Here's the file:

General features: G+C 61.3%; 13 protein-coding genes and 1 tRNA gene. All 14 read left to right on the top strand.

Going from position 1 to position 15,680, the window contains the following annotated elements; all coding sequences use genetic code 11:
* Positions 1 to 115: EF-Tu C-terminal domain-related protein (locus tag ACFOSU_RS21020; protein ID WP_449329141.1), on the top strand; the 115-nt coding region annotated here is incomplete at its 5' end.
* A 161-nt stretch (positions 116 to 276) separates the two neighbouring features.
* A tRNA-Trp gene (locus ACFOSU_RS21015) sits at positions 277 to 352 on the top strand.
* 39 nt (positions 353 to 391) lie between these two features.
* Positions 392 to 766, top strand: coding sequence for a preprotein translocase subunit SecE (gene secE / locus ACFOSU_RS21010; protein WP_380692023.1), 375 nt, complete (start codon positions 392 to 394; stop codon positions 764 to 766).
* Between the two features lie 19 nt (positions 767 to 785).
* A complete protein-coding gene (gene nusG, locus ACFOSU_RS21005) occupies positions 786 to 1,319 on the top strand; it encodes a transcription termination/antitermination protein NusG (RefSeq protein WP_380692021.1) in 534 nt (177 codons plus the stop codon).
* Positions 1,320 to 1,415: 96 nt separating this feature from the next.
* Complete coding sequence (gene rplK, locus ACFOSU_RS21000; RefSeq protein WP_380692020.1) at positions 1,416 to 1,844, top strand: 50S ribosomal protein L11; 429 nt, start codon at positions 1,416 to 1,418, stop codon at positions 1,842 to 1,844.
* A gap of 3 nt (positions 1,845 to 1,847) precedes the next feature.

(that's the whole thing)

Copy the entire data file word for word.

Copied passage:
General features: G+C 61.3%; 13 protein-coding genes and 1 tRNA gene. All 14 read left to right on the top strand.

Going from position 1 to position 15,680, the window contains the following annotated elements; all coding sequences use genetic code 11:
* Positions 1 to 115: EF-Tu C-terminal domain-related protein (locus tag ACFOSU_RS21020; protein ID WP_449329141.1), on the top strand; the 115-nt coding region annotated here is incomplete at its 5' end.
* A 161-nt stretch (positions 116 to 276) separates the two neighbouring features.
* A tRNA-Trp gene (locus ACFOSU_RS21015) sits at positions 277 to 352 on the top strand.
* 39 nt (positions 353 to 391) lie between these two features.
* Positions 392 to 766, top strand: coding sequence for a preprotein translocase subunit SecE (gene secE / locus ACFOSU_RS21010; protein WP_380692023.1), 375 nt, complete (start codon positions 392 to 394; stop codon positions 764 to 766).
* Between the two features lie 19 nt (positions 767 to 785).
* A complete protein-coding gene (gene nusG, locus ACFOSU_RS21005) occupies positions 786 to 1,319 on the top strand; it encodes a transcription termination/antitermination protein NusG (RefSeq protein WP_380692021.1) in 534 nt (177 codons plus the stop codon).
* Positions 1,320 to 1,415: 96 nt separating this feature from the next.
* Complete coding sequence (gene rplK, locus ACFOSU_RS21000; RefSeq protein WP_380692020.1) at positions 1,416 to 1,844, top strand: 50S ribosomal protein L11; 429 nt, start codon at positions 1,416 to 1,418, stop codon at positions 1,842 to 1,844.
* A gap of 3 nt (positions 1,845 to 1,847) precedes the next feature.